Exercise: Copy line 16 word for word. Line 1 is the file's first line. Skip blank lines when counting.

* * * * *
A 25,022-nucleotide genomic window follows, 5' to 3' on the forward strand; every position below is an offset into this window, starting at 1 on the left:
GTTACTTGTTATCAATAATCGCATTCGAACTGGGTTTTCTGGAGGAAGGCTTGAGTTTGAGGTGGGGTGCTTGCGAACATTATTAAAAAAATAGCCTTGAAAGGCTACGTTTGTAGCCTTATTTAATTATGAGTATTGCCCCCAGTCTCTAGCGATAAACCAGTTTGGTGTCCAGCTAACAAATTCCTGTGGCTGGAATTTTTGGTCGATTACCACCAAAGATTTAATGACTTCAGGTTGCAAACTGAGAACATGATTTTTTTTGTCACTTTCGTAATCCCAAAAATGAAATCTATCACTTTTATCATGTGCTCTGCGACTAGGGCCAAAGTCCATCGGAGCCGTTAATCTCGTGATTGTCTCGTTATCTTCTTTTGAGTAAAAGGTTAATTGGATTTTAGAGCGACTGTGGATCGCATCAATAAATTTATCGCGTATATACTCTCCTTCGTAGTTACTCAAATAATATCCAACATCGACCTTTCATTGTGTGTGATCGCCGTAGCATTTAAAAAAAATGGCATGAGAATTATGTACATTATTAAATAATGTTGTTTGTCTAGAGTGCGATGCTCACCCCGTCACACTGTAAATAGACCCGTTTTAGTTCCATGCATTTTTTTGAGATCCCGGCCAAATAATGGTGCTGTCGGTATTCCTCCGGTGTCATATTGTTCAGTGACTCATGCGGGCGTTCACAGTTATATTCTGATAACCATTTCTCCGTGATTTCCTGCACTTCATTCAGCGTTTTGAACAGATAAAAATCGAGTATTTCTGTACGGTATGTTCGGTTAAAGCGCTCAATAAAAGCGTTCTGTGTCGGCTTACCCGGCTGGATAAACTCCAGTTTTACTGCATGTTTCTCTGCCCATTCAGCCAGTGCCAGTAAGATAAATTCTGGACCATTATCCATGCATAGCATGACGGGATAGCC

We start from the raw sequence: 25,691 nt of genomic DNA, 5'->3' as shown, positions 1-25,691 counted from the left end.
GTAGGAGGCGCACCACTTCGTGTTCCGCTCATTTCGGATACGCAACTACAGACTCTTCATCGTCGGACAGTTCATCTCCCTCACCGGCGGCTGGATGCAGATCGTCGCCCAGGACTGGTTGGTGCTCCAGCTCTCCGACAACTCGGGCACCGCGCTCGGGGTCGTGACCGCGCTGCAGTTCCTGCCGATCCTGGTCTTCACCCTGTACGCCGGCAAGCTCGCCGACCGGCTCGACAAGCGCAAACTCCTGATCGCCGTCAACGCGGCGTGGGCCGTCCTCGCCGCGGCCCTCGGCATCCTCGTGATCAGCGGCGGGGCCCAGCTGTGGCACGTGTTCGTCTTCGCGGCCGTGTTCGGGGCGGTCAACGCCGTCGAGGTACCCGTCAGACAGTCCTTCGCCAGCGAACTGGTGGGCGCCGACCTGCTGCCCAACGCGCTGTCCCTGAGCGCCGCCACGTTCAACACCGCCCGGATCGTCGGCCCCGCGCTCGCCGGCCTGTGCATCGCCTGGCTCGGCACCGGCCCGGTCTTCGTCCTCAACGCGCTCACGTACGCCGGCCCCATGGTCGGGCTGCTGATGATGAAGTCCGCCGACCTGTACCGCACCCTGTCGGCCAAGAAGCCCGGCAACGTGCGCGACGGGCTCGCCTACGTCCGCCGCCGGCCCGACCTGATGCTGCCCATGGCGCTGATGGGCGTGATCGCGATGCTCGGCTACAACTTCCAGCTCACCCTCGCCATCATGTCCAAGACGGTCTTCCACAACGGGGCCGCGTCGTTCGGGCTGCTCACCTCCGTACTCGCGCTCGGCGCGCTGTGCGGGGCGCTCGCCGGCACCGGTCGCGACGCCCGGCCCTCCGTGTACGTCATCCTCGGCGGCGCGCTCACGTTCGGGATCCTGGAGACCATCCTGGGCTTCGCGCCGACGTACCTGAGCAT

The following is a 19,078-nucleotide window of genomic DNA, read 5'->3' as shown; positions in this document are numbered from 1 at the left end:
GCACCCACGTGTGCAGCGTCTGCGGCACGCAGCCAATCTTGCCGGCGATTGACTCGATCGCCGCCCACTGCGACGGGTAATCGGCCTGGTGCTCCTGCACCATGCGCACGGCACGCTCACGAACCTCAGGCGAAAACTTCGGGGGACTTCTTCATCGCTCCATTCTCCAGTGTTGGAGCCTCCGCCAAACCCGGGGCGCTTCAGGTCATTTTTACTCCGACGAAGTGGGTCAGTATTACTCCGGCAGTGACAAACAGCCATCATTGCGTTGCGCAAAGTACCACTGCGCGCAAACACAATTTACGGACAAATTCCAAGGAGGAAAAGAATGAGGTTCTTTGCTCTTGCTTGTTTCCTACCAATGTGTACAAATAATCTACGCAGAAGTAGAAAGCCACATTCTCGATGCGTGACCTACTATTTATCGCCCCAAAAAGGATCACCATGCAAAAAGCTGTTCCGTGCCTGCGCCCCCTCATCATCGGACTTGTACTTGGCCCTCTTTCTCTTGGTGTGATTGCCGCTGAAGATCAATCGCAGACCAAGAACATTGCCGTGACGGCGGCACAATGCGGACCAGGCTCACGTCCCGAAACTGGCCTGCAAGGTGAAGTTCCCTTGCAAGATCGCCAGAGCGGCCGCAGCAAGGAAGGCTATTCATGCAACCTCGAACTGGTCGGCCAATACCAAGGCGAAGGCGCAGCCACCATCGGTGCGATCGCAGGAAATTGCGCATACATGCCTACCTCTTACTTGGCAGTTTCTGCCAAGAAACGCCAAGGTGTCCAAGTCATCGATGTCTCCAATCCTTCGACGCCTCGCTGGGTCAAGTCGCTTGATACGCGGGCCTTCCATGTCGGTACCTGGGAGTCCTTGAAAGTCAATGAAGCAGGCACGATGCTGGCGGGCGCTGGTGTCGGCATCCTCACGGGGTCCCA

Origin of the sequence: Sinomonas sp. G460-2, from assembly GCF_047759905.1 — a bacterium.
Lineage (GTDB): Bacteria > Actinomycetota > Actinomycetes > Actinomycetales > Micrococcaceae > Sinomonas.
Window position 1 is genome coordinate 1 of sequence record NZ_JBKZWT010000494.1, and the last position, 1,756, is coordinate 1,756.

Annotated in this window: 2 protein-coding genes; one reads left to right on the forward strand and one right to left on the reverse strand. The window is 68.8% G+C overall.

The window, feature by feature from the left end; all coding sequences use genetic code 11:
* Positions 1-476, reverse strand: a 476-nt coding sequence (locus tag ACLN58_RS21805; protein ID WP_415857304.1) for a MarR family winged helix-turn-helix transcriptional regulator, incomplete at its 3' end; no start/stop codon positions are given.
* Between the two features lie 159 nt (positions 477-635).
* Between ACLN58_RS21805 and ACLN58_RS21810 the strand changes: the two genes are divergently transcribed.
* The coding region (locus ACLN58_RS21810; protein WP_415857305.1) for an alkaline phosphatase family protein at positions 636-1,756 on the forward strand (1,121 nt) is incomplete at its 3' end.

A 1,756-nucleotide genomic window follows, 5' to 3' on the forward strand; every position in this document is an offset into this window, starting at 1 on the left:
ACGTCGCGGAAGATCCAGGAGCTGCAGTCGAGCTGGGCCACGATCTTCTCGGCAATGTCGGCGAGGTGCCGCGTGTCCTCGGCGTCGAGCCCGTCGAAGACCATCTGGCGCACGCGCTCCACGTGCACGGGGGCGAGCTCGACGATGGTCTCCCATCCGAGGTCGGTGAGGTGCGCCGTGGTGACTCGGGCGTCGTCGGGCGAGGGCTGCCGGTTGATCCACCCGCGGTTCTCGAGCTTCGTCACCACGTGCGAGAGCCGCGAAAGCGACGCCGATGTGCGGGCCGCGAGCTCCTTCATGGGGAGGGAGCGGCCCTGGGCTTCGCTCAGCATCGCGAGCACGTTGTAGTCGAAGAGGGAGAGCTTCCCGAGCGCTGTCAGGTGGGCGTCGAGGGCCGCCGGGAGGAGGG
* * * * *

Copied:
A 1,756-nucleotide genomic window follows, 5' to 3' on the forward strand; every position in this document is an offset into this window, starting at 1 on the left: